Yes, that’s right. IRS would certainly penalize an excess in this amount if they became aware of it. Taking the corrective distribution is no big deal, but you need to contact Fidelity, rather than simply withdraw $977, because the amount you withdraw has to be adjusted for any investment earnings during the period the excess is in the IRA.
Although you’re taking the corrective distribution in 2021, you’ll have to report it as taxable income on your 2020 return. That includes the portion representing investment earnings, even if the earnings accrued in 2021.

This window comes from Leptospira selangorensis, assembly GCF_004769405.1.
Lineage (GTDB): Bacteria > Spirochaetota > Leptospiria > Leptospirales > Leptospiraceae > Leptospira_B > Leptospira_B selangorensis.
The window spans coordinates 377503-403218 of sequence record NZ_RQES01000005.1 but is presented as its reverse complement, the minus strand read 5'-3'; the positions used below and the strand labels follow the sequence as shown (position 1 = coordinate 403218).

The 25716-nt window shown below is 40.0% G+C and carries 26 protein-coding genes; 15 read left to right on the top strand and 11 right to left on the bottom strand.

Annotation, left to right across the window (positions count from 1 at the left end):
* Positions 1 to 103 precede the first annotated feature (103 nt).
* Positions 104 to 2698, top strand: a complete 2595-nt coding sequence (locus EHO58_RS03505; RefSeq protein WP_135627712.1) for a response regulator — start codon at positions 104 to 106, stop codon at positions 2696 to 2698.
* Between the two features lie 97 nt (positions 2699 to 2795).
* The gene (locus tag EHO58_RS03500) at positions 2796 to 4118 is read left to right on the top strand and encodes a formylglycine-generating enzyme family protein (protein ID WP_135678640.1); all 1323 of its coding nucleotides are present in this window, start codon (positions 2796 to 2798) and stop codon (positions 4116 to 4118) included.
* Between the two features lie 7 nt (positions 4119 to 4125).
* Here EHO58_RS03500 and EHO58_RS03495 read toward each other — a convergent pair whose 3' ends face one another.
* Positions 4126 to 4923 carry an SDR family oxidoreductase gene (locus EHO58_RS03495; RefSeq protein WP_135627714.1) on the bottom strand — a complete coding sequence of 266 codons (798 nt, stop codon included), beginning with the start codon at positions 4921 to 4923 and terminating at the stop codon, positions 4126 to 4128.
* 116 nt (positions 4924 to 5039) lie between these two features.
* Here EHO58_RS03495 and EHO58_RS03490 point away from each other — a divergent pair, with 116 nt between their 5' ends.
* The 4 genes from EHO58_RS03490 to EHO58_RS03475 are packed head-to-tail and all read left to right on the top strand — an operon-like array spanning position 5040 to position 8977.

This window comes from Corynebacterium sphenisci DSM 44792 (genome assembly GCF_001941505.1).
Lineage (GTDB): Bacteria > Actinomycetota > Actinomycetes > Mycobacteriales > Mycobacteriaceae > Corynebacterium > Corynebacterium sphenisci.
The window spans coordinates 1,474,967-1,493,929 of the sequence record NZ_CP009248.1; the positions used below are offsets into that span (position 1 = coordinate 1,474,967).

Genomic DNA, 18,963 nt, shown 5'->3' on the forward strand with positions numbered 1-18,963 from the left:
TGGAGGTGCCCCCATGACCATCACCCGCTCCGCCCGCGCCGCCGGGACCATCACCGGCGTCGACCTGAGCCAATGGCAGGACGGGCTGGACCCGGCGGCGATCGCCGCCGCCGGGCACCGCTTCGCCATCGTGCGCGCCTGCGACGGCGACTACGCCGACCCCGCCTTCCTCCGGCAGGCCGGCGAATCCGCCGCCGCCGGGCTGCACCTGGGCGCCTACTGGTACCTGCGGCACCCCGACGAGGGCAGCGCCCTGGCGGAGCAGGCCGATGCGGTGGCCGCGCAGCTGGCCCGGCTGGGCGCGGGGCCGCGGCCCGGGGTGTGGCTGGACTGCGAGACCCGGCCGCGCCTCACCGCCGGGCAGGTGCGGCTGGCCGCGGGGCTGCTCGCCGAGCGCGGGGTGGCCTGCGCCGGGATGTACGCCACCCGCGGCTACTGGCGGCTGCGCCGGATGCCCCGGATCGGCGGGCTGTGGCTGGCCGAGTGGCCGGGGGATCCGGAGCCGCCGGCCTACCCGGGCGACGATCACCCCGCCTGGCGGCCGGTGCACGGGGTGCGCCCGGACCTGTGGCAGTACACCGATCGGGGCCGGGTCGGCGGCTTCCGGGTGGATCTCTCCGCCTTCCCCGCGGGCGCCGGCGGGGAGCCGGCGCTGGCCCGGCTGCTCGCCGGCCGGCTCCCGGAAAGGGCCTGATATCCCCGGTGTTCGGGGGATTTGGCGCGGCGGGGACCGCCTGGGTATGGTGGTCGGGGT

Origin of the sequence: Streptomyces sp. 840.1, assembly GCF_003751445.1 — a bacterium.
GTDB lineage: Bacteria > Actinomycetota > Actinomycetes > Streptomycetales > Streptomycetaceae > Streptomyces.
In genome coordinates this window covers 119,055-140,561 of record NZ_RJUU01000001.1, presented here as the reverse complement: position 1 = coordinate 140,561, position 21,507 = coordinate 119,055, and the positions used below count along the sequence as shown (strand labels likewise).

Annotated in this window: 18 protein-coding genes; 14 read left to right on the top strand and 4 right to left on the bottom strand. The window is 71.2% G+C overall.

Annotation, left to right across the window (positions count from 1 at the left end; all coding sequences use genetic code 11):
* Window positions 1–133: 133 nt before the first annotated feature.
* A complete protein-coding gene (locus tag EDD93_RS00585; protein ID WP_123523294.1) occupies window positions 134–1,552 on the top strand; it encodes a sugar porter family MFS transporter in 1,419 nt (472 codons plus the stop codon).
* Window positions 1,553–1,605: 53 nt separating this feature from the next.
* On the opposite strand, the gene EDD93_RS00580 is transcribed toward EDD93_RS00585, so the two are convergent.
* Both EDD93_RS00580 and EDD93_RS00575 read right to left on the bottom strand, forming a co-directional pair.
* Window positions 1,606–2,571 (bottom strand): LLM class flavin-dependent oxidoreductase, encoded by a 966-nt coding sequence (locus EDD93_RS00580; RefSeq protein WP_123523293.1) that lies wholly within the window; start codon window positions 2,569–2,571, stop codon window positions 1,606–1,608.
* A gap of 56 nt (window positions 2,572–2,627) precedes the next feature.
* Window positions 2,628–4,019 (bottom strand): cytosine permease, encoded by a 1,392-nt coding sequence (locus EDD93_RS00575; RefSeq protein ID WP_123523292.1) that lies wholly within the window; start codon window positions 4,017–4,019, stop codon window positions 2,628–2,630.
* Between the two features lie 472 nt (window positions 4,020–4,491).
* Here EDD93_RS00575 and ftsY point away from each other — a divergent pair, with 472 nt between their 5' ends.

The corrective distribution doesn’t count toward your 2021 RMD, and it’s not eligible for rollover or Roth conversion. In other words, it can’t remain in or go to a retirement account.
The penalty for failure to correct is 6%, which wouldn’t be a crushing blow, but it applies year after year until the problem is corrected, so it’s best to take care of it now.